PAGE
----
(2) Argument over Actual vs. Constructive Possession: A common defense to PWID charges is the District Attorney cannot prove you were in actual or constructive possession of the drugs.
(3) Argument Against Conspiracy: Often police will arrest you even though you never touched drugs or interacted with any alleged buyers. The police justify these arrests after conducting a surveillance because they believe that the co-conspirator was either acting as a lookout, was responsible for the money on the corner, was re-upping the street with more drugs, or was otherwise involved in the drug enterprise.
(4) Arguing you were in Mere Possession: You can be charged with PWID because you are stopped in a vehicle for a traffic violation or you are in a home being searched and large quantities of drugs are recovered. Experts, defense witnesses, and pinpoint cross-examination can be used to prove the drugs were not possessed with intent to deliver.
Sentencing for Drug Offenses
A conviction for PWID, an ungraded felony, almost always calls for incarceration. The most important factors in determining the sentence for possession with intent to deliver are:
- the quantity of drugs recovered;
- whether there was a firearm present at the time of the offense;
- the location of sale or possession; and
- your prior criminal record pertaining to PWID
There are “mandatory minimum” sentences of state incarceration for PWID convictions if the weight of the drugs is over a certain amount, a gun is present, or the sale is within a certain distance of a school.
1-gram of heroin triggers a mandatory minimum sentence of 2-years of incarceration, 2-grams of crack or powder cocaine is a mandatory 1-year of state imprisonment, and 5-grams of PCP demands 3-years of incarceration. If you have a previous conviction for possession with intent to deliver or if the drug weight is higher, longer mandatory minimum jail sentences are required. A judge has no discretion to sentence you below these mandatory minimums. These mandatory minimums are controlled by 18 Pa. C.S. Section 7508; a complete list can be found here PA Drug Mandatories.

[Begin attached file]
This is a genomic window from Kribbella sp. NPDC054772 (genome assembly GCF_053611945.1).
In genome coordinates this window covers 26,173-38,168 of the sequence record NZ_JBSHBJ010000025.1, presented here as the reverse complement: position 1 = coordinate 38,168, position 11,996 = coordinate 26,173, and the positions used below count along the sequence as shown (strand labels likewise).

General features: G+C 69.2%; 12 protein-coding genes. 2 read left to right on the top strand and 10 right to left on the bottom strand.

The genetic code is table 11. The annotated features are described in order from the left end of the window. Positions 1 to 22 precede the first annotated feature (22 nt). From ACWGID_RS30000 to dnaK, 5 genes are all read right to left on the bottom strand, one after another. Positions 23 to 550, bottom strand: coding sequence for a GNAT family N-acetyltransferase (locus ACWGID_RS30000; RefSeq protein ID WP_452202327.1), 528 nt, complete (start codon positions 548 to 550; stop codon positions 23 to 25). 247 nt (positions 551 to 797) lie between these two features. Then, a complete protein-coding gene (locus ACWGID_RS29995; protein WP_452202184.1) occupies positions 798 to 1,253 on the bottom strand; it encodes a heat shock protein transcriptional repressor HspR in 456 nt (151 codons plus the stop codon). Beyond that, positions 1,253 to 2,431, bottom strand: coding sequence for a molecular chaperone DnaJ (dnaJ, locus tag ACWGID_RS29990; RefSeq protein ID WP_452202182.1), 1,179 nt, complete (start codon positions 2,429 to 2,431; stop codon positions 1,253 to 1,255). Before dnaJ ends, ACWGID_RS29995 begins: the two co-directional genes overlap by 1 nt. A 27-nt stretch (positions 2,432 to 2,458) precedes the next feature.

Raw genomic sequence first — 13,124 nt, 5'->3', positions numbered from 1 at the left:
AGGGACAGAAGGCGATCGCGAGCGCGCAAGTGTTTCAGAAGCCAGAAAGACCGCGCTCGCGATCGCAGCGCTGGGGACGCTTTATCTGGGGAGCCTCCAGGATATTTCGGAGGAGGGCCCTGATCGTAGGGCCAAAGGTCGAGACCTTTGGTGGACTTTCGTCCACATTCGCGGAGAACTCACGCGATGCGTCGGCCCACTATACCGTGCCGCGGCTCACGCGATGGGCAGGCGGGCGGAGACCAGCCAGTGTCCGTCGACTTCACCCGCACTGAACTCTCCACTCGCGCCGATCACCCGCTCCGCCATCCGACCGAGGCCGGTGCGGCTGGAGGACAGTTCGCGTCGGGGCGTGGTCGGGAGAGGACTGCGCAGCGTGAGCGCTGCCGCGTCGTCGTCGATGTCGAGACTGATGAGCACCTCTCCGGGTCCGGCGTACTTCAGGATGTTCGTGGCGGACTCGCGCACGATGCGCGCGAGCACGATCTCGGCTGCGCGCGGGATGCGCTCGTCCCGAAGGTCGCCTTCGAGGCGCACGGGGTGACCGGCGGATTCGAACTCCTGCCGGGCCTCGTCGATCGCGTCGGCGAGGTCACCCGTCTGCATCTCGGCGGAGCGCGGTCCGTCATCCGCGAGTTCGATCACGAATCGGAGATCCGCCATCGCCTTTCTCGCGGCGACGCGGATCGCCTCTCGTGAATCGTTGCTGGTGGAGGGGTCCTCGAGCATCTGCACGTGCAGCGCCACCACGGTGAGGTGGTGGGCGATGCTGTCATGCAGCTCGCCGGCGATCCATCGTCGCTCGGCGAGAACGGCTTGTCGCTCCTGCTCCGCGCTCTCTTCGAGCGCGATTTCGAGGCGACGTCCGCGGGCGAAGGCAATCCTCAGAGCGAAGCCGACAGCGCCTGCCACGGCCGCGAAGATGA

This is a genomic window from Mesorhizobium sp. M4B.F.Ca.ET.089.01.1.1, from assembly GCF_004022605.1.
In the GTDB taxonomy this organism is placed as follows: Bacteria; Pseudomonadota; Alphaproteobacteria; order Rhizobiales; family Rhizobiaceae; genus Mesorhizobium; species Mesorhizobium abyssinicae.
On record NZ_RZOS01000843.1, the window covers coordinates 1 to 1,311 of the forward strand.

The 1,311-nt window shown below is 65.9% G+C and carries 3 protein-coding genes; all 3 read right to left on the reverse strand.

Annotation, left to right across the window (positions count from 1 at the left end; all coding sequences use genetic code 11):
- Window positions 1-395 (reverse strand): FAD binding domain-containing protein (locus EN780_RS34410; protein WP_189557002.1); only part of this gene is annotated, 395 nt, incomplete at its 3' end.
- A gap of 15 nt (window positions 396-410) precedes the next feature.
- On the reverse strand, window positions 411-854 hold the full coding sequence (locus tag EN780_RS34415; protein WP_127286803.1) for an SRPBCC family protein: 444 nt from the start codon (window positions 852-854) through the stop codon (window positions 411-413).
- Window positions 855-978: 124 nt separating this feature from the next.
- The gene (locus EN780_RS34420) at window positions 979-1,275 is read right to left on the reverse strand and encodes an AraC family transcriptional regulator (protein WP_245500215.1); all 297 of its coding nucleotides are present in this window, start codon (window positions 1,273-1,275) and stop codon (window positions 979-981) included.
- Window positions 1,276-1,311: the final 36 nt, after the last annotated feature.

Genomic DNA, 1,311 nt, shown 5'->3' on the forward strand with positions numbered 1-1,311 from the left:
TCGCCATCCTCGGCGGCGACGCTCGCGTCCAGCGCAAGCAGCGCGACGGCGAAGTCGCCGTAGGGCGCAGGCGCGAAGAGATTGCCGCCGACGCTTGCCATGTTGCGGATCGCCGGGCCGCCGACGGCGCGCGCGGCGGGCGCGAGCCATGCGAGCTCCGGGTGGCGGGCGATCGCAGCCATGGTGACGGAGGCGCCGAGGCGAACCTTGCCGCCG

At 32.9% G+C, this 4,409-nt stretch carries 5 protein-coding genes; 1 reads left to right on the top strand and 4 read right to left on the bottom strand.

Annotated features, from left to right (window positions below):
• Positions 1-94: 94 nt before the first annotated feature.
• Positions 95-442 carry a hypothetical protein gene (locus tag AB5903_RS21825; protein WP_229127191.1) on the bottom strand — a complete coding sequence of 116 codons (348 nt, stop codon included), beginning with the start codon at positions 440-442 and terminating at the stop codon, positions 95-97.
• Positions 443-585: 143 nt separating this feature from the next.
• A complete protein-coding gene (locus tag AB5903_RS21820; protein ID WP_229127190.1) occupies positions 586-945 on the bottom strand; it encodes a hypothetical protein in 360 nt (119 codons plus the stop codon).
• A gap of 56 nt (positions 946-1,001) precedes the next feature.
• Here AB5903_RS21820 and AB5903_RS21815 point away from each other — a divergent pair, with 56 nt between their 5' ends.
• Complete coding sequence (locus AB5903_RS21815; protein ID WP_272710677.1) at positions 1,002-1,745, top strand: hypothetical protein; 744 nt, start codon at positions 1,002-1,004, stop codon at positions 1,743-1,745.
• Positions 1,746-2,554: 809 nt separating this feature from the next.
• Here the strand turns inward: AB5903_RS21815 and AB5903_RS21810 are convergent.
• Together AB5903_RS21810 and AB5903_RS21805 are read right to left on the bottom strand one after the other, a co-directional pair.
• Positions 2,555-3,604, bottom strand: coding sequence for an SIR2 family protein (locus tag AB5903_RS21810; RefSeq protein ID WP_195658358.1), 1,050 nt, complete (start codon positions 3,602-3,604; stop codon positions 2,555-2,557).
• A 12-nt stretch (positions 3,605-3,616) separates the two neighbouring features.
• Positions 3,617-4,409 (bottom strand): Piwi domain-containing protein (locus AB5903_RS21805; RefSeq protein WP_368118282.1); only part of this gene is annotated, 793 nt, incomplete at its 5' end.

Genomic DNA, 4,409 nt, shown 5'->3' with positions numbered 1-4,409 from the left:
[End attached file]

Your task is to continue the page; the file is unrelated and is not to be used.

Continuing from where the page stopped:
If you are convicted of PWID and there is a gun in your possession or near the drug activity, a mandatory sentence of five to ten years of state incarceration is required. This does not only apply when you are in physical possession of the firearm; the gun can be on a co-defendant, in a car or house where police execute a search warrant or chase a drug dealer or even found out on the street. If drugs are sold to minors there is a 1-year mandatory jail sentence, if sold within 1000 feet of a school it is a 2-year mandatory jail sentence, and if sold in a drug-free school zone it is a 2-year mandatory jail sentence. When the case involves 1000 feet from a school, defense attorneys typically request a remeasurement by the police, obtain their own expert to do the measurement, or use technology such as Google Maps to show the original measurement was flawed or incorrect.
Drug arrests in Pennsylvania create complicated fact scenarios with serious consequences if convicted, therefore, these cases require that you have an experienced, knowledgeable, and aggressive defense attorney to craft and present clear and convincing arguments challenging the evidence, and careful and precise cross-examination to shed doubt on the testimony of a witness. This is why you need a trusted and experienced criminal defense attorney such as Paul S. Peters III, Esquire.
If you or a loved one are faced with a serious drug offense such as Possession with Intent to Deliver, you can call Attorney Paul S. Peters III, Esquire 24 hours a day, 7 days a week, and he can appear at late night bail hearings. Attorney Paul S. Peters III, Esquire knows that crime and the police never sleep. If arrested for a drug offense